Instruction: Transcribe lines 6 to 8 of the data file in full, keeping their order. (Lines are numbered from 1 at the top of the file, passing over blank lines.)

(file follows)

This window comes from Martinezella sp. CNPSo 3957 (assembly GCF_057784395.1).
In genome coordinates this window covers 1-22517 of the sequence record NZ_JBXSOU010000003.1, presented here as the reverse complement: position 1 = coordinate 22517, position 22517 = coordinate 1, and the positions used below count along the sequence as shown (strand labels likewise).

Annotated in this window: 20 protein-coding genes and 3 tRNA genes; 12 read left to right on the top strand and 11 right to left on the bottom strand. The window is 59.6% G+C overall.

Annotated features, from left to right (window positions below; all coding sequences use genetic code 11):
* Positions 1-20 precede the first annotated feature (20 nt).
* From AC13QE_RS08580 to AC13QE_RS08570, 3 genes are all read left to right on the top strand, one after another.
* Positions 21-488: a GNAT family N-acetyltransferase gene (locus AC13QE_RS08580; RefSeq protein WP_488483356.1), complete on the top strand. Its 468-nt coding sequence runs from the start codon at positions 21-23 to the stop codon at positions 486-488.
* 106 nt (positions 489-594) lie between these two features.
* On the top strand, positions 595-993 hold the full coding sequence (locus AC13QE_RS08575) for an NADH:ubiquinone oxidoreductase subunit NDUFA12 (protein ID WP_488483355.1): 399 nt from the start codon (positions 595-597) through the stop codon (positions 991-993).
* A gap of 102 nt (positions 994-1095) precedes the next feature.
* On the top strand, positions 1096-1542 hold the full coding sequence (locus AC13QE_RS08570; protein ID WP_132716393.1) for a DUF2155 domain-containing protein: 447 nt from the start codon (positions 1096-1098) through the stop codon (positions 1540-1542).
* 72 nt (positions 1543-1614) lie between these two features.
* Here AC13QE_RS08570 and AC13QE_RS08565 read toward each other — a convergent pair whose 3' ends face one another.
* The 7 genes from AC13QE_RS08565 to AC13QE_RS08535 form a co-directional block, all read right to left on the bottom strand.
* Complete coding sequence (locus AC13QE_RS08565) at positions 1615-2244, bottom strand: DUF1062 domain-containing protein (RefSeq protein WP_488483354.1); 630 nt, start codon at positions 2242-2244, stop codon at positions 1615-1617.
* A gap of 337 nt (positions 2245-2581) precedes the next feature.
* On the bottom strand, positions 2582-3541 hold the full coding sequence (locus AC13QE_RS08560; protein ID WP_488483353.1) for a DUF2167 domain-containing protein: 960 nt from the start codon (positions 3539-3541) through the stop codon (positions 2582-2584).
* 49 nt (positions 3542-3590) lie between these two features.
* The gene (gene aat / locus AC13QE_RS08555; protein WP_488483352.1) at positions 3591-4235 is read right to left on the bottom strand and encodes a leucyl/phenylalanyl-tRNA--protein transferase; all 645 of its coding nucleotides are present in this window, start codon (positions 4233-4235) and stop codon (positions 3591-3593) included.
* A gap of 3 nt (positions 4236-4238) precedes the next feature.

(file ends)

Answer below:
* From AC13QE_RS08580 to AC13QE_RS08570, 3 genes are all read left to right on the top strand, one after another.
* Positions 21-488: a GNAT family N-acetyltransferase gene (locus AC13QE_RS08580; RefSeq protein WP_488483356.1), complete on the top strand. Its 468-nt coding sequence runs from the start codon at positions 21-23 to the stop codon at positions 486-488.
* 106 nt (positions 489-594) lie between these two features.